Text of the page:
Government has purchased the former headquarters of Scotiabank and Trust in George Town and plans to use the office building for much-needed additional court space.

The exact details of the sale have not yet been revealed and a formal statement is expected from the Ministry of Lands later this week.

Court Administrator Suzanne Bothwell confirmed to the Cayman Compass that the sale of the building on Cardinall Avenue, adjacent to the main court building, had gone through Friday.

She said, “This purchase is part of a larger scheme envisioned by the government, and this purchase is meant to facilitate the immediate short-term needs of the Court. We thank the government for securing this investment on behalf of the Court and Judicial Administration which will provide some ‘breathing room’ for staff and court users until the larger project is realized.”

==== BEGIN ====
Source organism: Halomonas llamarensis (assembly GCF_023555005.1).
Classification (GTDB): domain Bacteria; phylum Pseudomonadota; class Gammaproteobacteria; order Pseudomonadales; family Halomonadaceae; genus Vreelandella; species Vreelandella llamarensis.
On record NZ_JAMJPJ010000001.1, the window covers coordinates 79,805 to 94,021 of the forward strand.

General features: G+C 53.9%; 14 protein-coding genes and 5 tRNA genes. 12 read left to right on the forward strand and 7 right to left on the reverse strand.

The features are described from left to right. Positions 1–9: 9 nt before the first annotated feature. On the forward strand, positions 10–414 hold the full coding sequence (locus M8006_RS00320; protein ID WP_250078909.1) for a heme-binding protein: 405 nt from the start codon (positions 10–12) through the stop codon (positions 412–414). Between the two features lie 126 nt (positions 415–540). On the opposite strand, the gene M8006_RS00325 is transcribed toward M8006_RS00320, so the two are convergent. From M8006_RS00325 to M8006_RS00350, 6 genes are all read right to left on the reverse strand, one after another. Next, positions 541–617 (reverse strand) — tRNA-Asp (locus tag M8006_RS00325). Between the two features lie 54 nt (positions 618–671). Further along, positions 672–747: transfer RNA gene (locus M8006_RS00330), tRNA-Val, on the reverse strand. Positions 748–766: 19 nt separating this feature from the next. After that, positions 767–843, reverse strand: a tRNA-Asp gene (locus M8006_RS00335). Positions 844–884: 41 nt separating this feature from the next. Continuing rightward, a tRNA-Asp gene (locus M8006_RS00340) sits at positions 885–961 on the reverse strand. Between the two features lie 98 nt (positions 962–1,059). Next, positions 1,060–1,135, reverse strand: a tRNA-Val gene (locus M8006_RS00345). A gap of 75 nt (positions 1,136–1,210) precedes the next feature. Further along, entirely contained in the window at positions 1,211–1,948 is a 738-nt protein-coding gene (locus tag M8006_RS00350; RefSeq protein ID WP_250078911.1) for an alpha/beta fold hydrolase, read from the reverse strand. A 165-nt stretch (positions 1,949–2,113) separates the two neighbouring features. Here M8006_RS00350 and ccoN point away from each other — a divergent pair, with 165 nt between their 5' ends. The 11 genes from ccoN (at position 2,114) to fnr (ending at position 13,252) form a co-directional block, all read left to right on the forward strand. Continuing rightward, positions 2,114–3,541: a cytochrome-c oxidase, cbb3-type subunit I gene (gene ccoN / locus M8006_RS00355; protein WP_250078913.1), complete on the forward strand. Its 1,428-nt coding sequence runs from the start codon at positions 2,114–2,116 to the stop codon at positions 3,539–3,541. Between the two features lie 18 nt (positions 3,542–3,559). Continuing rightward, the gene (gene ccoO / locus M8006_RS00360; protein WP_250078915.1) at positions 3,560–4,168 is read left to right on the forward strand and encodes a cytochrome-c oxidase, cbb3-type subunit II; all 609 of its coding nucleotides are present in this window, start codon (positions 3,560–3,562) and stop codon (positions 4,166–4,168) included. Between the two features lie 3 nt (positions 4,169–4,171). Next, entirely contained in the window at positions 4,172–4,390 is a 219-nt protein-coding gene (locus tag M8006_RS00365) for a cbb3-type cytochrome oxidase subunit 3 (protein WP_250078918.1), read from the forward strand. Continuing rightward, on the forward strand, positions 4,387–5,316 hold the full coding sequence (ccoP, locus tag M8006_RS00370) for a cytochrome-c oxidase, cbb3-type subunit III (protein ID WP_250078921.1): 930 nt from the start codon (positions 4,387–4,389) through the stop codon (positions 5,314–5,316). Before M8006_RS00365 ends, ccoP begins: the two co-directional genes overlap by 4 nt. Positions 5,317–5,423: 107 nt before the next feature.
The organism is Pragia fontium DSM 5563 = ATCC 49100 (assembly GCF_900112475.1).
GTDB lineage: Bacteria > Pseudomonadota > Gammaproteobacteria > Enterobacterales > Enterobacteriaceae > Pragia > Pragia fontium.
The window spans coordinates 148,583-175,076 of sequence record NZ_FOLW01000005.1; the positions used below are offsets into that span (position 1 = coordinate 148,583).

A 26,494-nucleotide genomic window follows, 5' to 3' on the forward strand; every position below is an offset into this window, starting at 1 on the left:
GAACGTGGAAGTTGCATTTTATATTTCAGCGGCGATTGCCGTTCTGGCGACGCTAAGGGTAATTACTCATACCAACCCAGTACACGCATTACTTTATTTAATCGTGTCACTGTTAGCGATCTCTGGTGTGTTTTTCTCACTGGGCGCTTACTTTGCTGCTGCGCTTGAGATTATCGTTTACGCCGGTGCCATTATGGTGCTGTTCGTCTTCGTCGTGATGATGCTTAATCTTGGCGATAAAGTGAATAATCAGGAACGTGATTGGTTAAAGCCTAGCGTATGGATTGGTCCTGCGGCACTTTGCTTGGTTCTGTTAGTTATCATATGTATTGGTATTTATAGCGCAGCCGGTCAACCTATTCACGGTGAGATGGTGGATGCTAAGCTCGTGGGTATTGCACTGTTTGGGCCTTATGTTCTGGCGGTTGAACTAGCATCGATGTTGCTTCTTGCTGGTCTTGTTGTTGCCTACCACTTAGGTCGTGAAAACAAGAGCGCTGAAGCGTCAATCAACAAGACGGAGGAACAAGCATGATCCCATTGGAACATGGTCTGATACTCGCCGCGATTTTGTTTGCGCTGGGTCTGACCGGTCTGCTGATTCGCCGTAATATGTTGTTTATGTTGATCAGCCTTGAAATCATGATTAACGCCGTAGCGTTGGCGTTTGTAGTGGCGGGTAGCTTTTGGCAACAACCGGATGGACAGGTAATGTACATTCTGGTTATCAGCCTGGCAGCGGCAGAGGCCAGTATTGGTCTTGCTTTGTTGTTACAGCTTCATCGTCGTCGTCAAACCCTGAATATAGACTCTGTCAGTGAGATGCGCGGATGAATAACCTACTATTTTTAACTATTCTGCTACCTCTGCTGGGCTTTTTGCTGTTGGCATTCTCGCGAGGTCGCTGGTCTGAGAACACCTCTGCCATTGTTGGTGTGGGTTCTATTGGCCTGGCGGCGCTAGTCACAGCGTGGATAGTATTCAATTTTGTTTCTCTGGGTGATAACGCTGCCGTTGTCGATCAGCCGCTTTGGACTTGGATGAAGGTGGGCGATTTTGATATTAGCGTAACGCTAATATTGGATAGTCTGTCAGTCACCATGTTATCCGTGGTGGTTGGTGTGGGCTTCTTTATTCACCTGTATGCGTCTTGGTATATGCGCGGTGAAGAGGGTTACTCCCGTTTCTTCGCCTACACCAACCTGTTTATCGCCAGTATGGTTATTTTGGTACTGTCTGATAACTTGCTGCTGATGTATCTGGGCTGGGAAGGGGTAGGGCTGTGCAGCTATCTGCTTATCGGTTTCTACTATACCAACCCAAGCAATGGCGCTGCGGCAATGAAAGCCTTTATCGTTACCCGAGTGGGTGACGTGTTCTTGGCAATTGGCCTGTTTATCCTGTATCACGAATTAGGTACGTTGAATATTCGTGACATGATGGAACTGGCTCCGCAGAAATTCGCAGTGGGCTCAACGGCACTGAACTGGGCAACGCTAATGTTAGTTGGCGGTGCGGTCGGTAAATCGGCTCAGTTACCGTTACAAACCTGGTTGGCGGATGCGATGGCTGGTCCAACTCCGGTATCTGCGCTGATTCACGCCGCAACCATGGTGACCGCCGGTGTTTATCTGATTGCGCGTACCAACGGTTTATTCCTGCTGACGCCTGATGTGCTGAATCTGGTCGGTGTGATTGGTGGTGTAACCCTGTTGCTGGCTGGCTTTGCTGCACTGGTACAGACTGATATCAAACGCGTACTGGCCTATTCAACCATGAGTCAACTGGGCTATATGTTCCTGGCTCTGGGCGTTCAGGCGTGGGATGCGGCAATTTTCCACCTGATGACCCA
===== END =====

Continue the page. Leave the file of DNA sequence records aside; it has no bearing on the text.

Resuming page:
Lack of court space has been a pressing concern in Grand Cayman for some time. The issue came to a head Monday when there was not enough space across the seven courtrooms and George Town Town Hall to accommodate the case work scheduled for the day.

At this year’s official opening of the Grand Court in January, Chief Justice Anthony Smellie said the need for additional court space was more urgent than ever. He stated at the time that a push for a new courthouse has been ongoing for 27 years and the current facilities had been described as “shoddy, cramped and wholly inadequate.”

It is not clear at this point if the Scotia purchase is considered the long-term solution. A business case was produced in 2016 for a new court facility, but the design options developed by PwC were considered unaffordable at that time.

Speaking about the issue in 2017, the chief justice said PwC had been asked to go “back to the drawing board” to consider more affordable options.

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